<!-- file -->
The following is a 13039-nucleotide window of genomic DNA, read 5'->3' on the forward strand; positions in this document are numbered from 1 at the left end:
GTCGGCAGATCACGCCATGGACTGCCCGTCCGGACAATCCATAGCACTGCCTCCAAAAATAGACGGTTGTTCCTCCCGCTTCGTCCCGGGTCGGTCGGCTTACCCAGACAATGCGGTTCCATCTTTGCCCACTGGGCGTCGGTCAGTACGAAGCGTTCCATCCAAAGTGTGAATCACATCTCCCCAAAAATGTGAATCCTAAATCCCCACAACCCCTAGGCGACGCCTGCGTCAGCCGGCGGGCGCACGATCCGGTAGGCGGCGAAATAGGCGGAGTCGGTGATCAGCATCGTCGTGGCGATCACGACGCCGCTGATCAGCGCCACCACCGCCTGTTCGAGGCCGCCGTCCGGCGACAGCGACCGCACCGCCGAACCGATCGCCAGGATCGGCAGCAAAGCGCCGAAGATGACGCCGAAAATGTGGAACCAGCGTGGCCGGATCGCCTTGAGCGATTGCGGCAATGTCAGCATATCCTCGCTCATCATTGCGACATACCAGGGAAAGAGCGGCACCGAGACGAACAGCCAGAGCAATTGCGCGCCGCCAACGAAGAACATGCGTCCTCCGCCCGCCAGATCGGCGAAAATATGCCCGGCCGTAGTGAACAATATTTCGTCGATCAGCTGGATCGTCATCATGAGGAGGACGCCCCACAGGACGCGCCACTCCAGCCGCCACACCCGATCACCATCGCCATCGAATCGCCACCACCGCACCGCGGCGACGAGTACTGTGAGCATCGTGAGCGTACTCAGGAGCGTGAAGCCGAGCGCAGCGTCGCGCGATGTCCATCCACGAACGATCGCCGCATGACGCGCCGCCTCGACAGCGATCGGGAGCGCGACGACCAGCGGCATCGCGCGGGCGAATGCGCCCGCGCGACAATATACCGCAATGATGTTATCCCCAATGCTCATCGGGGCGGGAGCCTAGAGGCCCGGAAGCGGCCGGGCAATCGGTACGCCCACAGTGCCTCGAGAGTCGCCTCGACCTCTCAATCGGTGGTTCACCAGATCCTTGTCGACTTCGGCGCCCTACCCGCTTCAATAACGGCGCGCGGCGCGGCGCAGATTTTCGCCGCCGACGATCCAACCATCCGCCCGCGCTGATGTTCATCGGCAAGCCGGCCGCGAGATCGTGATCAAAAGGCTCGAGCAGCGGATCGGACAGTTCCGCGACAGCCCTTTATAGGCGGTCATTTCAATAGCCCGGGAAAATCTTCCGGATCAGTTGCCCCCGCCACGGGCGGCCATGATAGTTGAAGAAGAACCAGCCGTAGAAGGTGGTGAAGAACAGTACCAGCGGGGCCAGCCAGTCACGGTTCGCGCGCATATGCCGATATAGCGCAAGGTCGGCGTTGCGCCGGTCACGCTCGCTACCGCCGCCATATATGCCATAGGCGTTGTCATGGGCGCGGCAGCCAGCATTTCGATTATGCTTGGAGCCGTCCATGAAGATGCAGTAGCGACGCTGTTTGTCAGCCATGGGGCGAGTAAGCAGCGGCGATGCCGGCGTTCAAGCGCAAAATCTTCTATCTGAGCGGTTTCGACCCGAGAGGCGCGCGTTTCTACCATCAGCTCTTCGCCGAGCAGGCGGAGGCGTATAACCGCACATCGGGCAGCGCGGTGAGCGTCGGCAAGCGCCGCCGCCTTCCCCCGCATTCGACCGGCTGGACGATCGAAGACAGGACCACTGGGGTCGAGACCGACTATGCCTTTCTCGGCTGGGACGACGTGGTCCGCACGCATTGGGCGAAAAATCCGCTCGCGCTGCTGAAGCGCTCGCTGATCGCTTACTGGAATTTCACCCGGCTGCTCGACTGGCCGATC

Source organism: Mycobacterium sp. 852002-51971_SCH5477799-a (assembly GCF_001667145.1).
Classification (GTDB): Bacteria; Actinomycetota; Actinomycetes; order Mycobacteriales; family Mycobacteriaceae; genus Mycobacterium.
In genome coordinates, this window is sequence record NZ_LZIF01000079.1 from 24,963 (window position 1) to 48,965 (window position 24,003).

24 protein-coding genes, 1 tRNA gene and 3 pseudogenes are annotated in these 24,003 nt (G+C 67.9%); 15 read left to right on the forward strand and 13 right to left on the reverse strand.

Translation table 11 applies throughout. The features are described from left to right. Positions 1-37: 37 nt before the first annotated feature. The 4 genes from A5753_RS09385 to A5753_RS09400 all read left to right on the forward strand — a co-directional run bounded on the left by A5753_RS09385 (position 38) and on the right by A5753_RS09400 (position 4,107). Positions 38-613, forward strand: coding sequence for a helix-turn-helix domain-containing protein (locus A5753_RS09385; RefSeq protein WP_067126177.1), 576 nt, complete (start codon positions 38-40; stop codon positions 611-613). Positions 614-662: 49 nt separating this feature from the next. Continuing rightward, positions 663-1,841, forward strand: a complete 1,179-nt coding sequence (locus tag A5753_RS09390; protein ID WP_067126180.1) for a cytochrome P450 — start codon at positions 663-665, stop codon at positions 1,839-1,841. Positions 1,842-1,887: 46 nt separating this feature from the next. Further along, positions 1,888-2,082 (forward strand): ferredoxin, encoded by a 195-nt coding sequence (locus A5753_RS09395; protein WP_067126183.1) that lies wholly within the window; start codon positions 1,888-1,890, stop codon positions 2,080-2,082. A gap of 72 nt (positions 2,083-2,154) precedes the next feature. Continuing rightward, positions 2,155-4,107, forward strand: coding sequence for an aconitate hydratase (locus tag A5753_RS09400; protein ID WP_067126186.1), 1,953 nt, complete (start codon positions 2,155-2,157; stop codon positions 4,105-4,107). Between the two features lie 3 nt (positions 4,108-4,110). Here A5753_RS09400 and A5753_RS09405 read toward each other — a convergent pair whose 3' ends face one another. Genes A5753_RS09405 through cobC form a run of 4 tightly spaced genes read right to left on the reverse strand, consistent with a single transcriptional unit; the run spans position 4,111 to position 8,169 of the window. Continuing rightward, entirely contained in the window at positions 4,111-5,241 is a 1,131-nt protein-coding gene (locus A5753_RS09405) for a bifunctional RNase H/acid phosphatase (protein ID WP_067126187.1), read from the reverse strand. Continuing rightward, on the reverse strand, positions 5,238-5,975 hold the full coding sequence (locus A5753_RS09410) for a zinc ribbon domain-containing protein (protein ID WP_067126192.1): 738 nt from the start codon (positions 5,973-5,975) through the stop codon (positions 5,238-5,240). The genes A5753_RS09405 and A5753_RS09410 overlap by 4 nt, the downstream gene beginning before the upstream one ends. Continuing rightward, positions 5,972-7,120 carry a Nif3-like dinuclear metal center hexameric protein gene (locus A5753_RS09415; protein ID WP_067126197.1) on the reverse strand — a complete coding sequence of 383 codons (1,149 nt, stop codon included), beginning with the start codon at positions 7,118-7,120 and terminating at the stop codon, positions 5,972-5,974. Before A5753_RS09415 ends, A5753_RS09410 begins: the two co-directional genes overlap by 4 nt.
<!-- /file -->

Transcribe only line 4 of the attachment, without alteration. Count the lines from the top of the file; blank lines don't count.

Classification (GTDB): Bacteria; Actinomycetota; Actinomycetes; order Mycobacteriales; family Mycobacteriaceae; genus Mycobacterium.